Relations between the two communities deteriorated in 2012, when religious unrest in Rakhine State killed nearly 200 people and made 140,000 homeless, most of them Rohingya. Scores of houses in Ah Nauk Pyin were torched.

Since then, said villagers, Rohingya have been too scared to leave the village or till their land, surviving mainly on monthly deliveries from the World Food Programme (WFP). The recent violence halted those deliveries.

The WFP pulled out most staff and suspended operations in the region after Aug. 25.

Residents in the area’s two Rohingya villages said they could no longer venture out to fish or buy food from Rakhine traders, and were running low on food and medicines.

Maung Maung said the local police told the Rohingya to stay in their villages and not to worry because “nothing would happen,” he said.

But the nearest police station had only half a dozen or so officers, he said, and could not do much if Ah Nauk Pyin was attacked.

A few minutes’ walk away, at the Rakhine village of Shwe Long Tin, residents were also on edge, said its leader, Khin Tun Aye.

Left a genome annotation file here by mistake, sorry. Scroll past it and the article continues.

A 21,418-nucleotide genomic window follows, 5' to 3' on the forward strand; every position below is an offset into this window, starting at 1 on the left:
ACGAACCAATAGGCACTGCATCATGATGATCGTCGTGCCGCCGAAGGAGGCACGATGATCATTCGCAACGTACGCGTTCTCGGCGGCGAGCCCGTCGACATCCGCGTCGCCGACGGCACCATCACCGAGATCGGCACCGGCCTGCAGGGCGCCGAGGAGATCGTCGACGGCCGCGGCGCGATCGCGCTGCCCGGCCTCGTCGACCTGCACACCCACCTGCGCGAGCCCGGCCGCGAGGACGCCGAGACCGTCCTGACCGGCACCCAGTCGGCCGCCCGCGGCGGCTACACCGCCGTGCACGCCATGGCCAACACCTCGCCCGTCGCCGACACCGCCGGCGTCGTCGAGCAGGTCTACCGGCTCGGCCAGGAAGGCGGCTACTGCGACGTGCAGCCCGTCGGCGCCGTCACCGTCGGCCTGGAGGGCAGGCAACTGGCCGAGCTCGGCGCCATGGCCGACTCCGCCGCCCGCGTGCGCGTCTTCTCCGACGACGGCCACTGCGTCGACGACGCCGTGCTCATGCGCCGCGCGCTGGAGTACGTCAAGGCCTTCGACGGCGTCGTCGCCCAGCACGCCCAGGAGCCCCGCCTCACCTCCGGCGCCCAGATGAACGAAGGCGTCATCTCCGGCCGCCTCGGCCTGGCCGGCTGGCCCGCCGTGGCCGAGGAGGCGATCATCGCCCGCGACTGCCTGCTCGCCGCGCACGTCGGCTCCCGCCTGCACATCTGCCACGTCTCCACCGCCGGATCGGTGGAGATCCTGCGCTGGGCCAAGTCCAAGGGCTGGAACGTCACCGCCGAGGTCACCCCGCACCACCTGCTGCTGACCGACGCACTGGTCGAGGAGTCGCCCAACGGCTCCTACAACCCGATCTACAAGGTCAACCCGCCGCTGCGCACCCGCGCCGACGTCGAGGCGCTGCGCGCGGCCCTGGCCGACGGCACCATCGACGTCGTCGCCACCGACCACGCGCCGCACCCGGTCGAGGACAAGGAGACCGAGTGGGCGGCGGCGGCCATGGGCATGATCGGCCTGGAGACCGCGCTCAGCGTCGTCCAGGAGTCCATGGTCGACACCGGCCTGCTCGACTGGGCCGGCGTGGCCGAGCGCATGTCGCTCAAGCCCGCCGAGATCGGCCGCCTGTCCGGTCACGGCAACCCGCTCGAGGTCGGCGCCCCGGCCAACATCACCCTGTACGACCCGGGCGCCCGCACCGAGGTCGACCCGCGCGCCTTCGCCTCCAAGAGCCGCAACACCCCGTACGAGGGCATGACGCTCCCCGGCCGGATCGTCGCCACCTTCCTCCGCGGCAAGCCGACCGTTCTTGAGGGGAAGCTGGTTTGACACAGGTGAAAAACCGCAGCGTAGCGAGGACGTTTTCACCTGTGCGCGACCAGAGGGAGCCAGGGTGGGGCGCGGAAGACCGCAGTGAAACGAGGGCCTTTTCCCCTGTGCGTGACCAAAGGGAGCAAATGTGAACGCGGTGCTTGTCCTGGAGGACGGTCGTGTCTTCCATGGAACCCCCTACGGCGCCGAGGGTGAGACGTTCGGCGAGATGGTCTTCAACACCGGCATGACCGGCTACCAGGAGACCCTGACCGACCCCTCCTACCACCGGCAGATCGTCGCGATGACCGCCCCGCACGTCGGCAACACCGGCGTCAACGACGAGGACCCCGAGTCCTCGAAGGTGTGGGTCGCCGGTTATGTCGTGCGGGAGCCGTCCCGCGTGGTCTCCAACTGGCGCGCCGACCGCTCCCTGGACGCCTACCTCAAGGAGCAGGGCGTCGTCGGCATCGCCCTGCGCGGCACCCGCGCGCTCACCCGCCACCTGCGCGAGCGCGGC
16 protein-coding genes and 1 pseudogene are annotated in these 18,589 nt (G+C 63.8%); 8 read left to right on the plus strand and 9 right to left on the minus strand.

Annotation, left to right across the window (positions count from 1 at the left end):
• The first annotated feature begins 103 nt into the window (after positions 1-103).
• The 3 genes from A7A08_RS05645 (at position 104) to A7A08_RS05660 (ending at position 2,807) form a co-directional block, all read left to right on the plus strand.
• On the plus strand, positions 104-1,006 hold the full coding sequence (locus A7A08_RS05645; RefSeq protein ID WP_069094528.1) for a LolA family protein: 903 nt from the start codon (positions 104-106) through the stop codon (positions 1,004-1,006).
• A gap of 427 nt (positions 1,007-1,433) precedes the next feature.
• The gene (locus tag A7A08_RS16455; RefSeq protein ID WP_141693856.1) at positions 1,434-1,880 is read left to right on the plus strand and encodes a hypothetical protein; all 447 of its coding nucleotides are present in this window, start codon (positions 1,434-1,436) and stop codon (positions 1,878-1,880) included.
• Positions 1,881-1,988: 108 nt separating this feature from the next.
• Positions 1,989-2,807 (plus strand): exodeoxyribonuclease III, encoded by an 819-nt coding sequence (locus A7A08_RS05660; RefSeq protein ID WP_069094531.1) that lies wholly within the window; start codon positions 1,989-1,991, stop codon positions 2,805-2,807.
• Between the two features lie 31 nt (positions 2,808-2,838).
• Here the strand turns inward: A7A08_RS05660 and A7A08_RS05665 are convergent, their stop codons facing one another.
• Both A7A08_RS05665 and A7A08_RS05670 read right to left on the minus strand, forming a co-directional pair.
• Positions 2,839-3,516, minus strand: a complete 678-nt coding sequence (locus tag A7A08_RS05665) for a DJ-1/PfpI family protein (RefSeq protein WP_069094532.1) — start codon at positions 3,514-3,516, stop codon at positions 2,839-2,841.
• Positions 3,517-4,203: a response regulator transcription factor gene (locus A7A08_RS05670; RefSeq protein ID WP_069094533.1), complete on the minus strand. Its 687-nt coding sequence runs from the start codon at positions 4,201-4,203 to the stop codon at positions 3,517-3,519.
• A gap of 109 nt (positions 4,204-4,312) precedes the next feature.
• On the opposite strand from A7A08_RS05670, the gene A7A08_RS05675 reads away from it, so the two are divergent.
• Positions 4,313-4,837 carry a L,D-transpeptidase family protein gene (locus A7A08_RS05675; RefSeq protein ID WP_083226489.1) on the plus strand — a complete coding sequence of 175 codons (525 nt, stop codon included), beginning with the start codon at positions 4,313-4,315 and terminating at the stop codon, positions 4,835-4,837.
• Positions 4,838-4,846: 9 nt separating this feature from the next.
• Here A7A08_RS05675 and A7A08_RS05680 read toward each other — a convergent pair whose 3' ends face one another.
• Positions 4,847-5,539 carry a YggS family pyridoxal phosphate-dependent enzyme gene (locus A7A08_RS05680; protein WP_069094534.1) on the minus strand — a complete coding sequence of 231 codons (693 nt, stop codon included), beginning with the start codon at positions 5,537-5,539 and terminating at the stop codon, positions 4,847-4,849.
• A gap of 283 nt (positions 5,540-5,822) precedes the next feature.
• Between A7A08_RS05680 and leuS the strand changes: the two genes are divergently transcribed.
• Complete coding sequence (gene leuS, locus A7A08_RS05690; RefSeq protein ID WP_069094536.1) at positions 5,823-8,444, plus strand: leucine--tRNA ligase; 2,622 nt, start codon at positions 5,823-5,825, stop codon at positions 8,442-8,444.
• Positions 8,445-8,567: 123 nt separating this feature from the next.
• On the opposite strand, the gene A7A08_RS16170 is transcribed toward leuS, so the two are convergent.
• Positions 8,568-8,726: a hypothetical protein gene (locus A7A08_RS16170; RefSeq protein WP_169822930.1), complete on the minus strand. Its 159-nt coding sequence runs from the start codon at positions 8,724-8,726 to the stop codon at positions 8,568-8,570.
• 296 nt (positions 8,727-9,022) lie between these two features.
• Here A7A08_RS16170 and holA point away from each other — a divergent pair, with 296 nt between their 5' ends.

They had also heard gunfire at night, he said, and were guarding the village around the clock with machetes and slingshots in case the Rohingya attacked with ARSA’s help.

“We’re also terrified,” he said.

He said he told his fellow Rakhine to stay calm, but the situation remained so tense that he feared for the safety of his Rohingya neighbors.

“If there is violence, all of them will be killed,” he said.

 

(Reporting by Wa Lone and Andrew R.C. Marshall; Additional reporting by David Brunnstrom in Washington; Editing by Ian Geoghegan and Peter Cooney)

 

Deadly protests mar Venezuela ballot as voters snub Maduro assembly

Flames erupt as clashes break out near security forces members (R) while the Constituent Assembly election is being carried out in Caracas, Venezuela,

By Alexandra Ulmer and Anggy Polanco

CARACAS/SAN CRISTOBAL, Venezuela, (Reuters) – Deadly protests rocked Venezuela on Sunday as voters broadly boycotted an election for a constitutional super-body that unpopular leftist President Nicolas Maduro vowed would begin a “new era of combat” in the crisis-stricken nation.

Anti-Maduro activists wearing hoods or masks erected barricades on roads, and scuffles broke out with security forces who moved in quickly to disperse demonstrators who denounced the election as a naked power grab by the president.